Facial Recognition Technology (FRT) has been gaining increasing attention in the UK education sector in recent years. It is being used to monitor attendance, detect security threats, and to improve the safety of students and staff.
The most widely used type of facial recognition technology is biometric authentication, which uses a person’s unique physical characteristics (fingerprints, iris scans, facial features) to determine identity. It is used to validate student and staff identities, often to track attendance.
A case from 2021 was prominent enough in the press to attract the attention of the Information Commissioners Office (ICO). It prompted them to issue a case study to highlight their concerns.
This was North Ayrshire Council’s (NAC) use of the technology to manage ‘cashless catering’ in school canteens. In a letter to NAC the ICO set out the potential data protection issues.
This was centred around the fact that the data being captured was very sensitive in nature, termed ‘special category biometric data’ within UK GDPR. The personal data captured was in the form of a facial template, which is a mathematical representation of a pupil’s facial features that would be matched with an image taken at the cash register. In addition to identifying a lawful basis for the processing of this personal data under Article 6 of the UK GDPR, there also needs to be a separate processing condition under Article 9 of the UK GDPR.
Of the 10 conditions for lawfully processing special category data in Article 9, the ICO identified that ‘explicit consent’ was the appropriate lawful basis for processing a child’s personal data in the North Ayrshire example.
However, the ICO went on to state that “NAC were unable to demonstrate that valid explicit consent was obtained as the consent statement was not specific and could apply to a broad range of processing activities.” Information on data retention was not sufficiently transparent either, and the privacy notice did not include information about the right to lodge a complaint with the ICO, if you were a parent seeking further clarification for example.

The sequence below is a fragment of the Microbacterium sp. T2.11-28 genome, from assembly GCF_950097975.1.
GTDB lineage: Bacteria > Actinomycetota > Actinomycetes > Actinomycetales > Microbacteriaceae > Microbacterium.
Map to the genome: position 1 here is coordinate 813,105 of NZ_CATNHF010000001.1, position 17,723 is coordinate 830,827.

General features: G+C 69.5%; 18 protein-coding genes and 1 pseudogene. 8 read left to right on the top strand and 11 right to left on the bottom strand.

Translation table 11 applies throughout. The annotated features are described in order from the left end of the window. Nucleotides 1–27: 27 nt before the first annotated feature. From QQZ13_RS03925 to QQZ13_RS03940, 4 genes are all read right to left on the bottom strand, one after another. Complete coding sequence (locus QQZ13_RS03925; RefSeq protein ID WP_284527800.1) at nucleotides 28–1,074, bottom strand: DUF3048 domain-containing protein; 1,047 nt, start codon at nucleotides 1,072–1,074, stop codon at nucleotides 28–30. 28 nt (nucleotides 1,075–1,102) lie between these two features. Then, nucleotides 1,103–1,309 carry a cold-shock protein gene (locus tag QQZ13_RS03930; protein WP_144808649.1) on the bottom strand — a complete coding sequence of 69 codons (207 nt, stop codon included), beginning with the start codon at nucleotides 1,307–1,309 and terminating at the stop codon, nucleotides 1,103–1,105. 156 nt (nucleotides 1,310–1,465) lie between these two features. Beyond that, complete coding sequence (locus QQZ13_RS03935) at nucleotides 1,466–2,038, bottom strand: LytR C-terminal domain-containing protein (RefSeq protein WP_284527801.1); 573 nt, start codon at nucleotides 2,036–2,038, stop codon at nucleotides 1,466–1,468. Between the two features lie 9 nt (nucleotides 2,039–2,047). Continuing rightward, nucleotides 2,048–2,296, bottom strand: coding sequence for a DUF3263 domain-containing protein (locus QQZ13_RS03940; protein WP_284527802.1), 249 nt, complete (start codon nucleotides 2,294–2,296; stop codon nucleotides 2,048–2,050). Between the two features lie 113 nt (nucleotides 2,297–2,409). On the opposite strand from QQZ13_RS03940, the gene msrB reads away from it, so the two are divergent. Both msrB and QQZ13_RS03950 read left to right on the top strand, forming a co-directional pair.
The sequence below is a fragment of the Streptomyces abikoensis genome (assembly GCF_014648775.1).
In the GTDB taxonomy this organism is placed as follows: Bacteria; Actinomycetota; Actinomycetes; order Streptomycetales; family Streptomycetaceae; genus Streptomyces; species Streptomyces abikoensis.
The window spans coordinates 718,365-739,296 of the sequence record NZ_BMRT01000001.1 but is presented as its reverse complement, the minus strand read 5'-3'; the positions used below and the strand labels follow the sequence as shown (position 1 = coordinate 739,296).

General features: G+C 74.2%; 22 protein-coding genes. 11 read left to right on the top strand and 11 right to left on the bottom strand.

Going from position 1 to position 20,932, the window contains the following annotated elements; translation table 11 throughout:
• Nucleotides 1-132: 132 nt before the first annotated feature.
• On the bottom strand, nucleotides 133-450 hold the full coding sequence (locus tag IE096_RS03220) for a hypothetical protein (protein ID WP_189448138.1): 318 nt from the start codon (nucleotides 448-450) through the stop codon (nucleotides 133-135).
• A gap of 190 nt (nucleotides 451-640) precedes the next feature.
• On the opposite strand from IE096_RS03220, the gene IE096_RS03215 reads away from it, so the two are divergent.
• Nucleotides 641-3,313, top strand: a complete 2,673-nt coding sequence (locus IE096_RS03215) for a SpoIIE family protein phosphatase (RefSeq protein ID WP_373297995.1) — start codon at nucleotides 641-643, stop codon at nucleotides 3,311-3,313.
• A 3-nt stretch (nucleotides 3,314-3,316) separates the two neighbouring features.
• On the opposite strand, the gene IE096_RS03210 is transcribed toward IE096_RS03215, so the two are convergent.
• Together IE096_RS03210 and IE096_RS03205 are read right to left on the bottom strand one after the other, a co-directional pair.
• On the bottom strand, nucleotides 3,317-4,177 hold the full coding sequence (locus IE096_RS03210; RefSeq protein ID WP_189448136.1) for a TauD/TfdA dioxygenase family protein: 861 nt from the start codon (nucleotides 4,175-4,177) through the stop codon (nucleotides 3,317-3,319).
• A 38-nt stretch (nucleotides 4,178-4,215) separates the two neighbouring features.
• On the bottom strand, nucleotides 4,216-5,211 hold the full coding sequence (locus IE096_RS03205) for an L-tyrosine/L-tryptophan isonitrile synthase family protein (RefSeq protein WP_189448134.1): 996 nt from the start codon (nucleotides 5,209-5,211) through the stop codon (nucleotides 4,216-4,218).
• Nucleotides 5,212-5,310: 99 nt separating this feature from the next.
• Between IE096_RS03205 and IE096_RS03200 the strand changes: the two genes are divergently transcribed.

CSRB is working with an increasing number of clients looking to provide Artificial Intelligence (AI) based solutions to both the education sector and wider public sector.
In their letter to North Ayrshire Council the ICO commented: “It is imperative to decide on the lawful basis before the personal data processing begins and to be clear throughout the process about which lawful basis is being relied upon.”
CSRB provides a number of organisations with our outsourced Data Protection Officer (DPO) service, with a growing number of Artificial Intelligence (AI) and software development organisations seeking such support. This certified support provides reassurance around lawful bases for example, and allows them to demonstrate transparency and trust are at the forefront of their service offering. Additionally it allows them to market their solutions to the public sector with complete confidence that all areas of UK GDPR and other relevant UK privacy legislation have been considered, and that any potential risks to the rights and freedoms of data subjects have been mitigated.
CSRB is focused on reducing risk. Every organisation is unique, with a completely individual set of personal data requirements and risks. Engaging CSRB as your DPO guarantees you a professional who is well researched and qualified to advise you on all aspects of data privacy, information security and information governance.
While FRT has the potential to solve problems around security and attendance tracking in the education sector, schools must ensure that its use is necessary, proportionate, and compliant with UK data privacy legislation and regulations.
Schools must also be transparent and accountable in their use of FRT and address any concerns or issues that arise.
There are many more benefits to outsourcing the DPO role. Contact us to find out more.